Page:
Vazquez, Martinez Represent Red Sox Atop Offensive WAR Leaderboardby Andersen Pickard April 10, 2021 0 comments
Following a stretch in which the Boston Red Sox tore apart their franchise outfield and lost several key contributors on offense, there was reasonable doubt regarding whether or not the lineup could truly produce at a reasonable clip.
Now, through just seven games, a verdict has been reached. Not only are the Red Sox hitting at an above-average rate, but they are also dominating in the WAR leaderboard. In fact, Boston is the only squad with two players (Christian Vazquez and J.D. Martinez) inside the top-six in Fangraph’s latest oWAR leaderboard. The next best ranking? The Los Angeles Dodgers, with two players inside the top-11. They are followed by the Cincinnati Reds, who have two players inside the top-12.
Boston also edges out every team in average fWAR for their top two offensive players. For example, the Red Sox’ oWAR leaders are Christian Vazquez (0.7) and J.D. Martinez (0.7), giving them an average of 0.7. The Reds’ leaders are next with Nicholas Castellanos (0.7) and Tyler Naquin (0.5), averaging out at 0.6.
While these data come from a small sample size of at-bats due to the youth of the season, at the absolute minimum, it confirms just how reliable Boston’s offense has been so far. Mike Trout leads all of baseball—pitchers included—with 0.8 fWAR. Vazquez and Martinez are, among others, tied for second. The Red Sox aren’t just scraping together a couple of runs here and there and letting luck do the rest. Instead, credit must be given to a strong and balanced lineup that features Vazquez and Martinez at the forefront, though they are not alone in the offensive contributions.
What Does This Mean?
The data shown above represent the wins above replacement. You’re probably thinking, “Duh, we all saw the graph. We know it shows wins above replacement.” But what that really means is that we can use the little blue numbers in the charts above to compare players and teams to each other without major, glaring flukes.
Of course, these irregularities will still exist. First of all, WAR is not a perfect science and doesn’t always define every player to the most accurate measure. Second, each team has only played a half-dozen or so games, give or take a couple. Therefore, one streaky start—hot or cold—could temporarily alter a number in a positive or negative way.
However, the fact of the matter is that the Red Sox’ offense is on a roll, and there’s no denying that. They pass the eye test, and they are positioned quite well in the metrics test, too.
Perhaps more than anything, though, the data provide evidence into the stories of Vazquez and Martinez on an individual level. Vazquez is on an absolute tear and continues to prove that he is one of the best catchers in baseball. Through 26 plate appearances, he is slashing .458/.500/.833 with a 7.7 percent walk rate and career-best 11.5 percent strikeout clip. He has added a .391 xwOBA, 258 wRC+, and .474 BABIP. He leads all catchers (minimum 15 plate appearances) in runs, home runs, stolen bases, strikeout rate, batting average, wOBA, on-base percentage, offensive WAR, BsR, and wRC+.
This is all, of course, in addition to his 0.7 fWAR, of which 5.4 has come on offense and 0.5 behind the dish. Through just seven games, he is halfway to his 2020 wins tally and one-fifth of the way to his value from 2019. Perhaps most fascinating of all is his comparison to baseball’s other catchers. Vazquez’s 0.7 wins rank first among catchers. That’s 0.2 wins ahead of Will Smith and Omar Narvaez, who are tied for second. J.T. Realmuto, Yasmani Grandal, Gary Sanchez, and Wilson Ramos (0.3) check in tied at No. 5 with less than half of Vazquez’s total.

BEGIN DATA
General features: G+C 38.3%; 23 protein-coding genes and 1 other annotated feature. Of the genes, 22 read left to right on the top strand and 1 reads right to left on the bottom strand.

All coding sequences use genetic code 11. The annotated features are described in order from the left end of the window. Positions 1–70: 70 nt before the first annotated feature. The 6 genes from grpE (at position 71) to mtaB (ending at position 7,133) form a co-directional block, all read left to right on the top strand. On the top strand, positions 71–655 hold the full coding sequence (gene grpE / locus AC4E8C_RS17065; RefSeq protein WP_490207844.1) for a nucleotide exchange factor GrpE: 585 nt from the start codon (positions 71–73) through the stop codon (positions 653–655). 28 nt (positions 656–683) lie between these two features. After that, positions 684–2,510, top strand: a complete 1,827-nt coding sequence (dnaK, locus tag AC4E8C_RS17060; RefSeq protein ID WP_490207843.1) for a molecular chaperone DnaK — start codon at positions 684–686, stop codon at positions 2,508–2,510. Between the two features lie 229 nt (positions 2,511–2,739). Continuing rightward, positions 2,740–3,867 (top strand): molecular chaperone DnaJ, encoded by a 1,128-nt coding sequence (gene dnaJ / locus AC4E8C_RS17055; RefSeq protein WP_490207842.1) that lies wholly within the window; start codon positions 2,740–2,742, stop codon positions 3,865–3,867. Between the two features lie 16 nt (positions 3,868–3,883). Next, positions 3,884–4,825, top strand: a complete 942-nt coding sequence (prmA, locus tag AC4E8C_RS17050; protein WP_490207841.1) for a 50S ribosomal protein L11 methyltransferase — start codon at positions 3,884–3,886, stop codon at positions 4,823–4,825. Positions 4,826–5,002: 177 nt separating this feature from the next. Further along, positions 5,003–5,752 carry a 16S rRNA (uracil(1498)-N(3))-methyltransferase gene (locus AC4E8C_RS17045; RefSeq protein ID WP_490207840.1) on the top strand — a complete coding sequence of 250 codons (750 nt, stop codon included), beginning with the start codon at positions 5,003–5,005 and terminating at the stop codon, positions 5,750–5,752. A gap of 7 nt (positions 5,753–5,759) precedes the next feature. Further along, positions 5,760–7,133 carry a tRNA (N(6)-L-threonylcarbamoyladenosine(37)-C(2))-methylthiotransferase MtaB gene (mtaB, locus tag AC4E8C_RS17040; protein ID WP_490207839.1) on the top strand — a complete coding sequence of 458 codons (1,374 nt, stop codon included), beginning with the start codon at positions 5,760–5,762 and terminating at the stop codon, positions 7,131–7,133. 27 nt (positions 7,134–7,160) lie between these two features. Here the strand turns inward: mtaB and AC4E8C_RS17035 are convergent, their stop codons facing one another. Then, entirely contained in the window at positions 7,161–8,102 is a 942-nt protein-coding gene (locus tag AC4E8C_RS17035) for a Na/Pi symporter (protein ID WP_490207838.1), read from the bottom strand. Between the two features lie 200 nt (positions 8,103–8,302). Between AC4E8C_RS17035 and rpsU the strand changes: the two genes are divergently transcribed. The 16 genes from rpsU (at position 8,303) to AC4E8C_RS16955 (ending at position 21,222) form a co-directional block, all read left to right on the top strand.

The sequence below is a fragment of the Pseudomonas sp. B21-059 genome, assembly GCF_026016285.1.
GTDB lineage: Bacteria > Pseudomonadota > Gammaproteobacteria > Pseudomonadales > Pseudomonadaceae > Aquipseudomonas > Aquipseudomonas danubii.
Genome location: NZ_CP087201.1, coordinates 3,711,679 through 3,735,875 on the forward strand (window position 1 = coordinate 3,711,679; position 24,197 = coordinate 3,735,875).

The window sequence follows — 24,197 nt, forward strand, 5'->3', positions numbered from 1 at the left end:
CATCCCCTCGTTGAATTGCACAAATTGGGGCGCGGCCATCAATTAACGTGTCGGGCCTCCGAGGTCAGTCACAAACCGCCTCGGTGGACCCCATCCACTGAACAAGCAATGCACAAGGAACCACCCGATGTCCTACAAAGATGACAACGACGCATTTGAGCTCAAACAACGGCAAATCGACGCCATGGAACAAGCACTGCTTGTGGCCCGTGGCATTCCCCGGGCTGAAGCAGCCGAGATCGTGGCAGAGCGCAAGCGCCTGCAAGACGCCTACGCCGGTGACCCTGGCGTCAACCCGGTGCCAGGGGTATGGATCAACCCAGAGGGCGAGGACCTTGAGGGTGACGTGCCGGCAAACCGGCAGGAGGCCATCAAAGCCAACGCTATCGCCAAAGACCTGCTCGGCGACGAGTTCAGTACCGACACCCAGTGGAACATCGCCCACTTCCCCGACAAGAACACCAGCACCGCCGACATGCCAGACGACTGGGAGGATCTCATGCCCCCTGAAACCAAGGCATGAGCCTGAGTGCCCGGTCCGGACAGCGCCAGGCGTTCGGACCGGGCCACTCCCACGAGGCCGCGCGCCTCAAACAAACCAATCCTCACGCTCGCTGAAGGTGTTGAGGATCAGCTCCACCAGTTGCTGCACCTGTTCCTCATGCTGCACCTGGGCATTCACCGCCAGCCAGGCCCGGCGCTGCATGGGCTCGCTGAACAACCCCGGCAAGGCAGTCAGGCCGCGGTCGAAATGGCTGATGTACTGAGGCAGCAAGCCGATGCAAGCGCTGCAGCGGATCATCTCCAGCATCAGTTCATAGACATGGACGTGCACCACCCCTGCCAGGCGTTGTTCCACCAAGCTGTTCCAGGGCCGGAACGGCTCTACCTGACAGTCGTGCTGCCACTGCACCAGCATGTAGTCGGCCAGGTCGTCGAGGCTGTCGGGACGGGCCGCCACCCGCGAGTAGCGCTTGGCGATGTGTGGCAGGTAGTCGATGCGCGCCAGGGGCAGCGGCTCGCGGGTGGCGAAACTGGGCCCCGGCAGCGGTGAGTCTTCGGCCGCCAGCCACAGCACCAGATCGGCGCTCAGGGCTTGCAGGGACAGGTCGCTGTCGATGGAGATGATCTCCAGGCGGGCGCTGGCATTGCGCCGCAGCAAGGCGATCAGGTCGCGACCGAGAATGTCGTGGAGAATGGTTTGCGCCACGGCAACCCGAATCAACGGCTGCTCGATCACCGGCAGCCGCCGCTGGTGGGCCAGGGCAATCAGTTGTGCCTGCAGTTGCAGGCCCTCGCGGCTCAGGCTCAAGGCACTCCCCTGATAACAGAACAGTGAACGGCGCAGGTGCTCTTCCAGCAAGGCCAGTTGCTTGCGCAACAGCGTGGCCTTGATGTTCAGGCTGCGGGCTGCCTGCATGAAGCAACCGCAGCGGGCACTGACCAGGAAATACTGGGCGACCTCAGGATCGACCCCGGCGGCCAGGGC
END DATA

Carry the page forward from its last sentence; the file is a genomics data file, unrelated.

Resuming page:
Meanwhile, Martinez is no slouch, either. He has drastically improved after a frustrating 2020 in which he was admittedly caught “off-guard.” The slugger now leads all designated hitters in WAR and runs scored. He ranks second in RBI (12) and third in home runs (two). So far, the former Houston Astro and Arizona Diamondback owns an 18.8 percent strikeout rate, which represents a career-best. He has accumulated a slash line of .433/.469/.867 with a .389 xwOBA, 256 wRC+, and .500 BABIP.
For context, in 2020, he posted a .213 batting average (career-worst), .291 on-base percentage (second-worst), and .389 slugging percentage (third-worst). Much of the offense’s run-scoring ability can be credited to him as he both leads the team in RBI and was also one of the first batters whose bat got going following a slow opening series against the Baltimore Orioles.
What To Expect Going Forward
As is always the case with the first week (and month or two, to be honest) of the baseball season, you cannot expect results to continue at the clip at which they are currently at. This goes for everyone—from stars who have struggled to non-roster invites on a tear. Still, the metrics can provide useful insight into what to expect from a non-numbers perspective.
For example, Vazquez won’t finish the year hitting above .350, but he could still be one of the team’s top contributors. Martinez might not keep his strikeout rate under 20 percent, but there is at least an indication that he is seeing and hitting the ball well.
In the end, while stats from early April can’t predict a whole season’s worth of production, they at least contribute to proving offseason theories (for example: Martinez is prepared for 2021) and ongoing beliefs that may have needed some re-affirmation (Vazquez is a reliable and clutch hitter). They also mirror the eye test and confirm that the Red Sox succeed when Vazquez, Martinez, and the rest of the lineup are performing sufficiently.
Follow Andersen Pickard on Twitter @AndersenPickard
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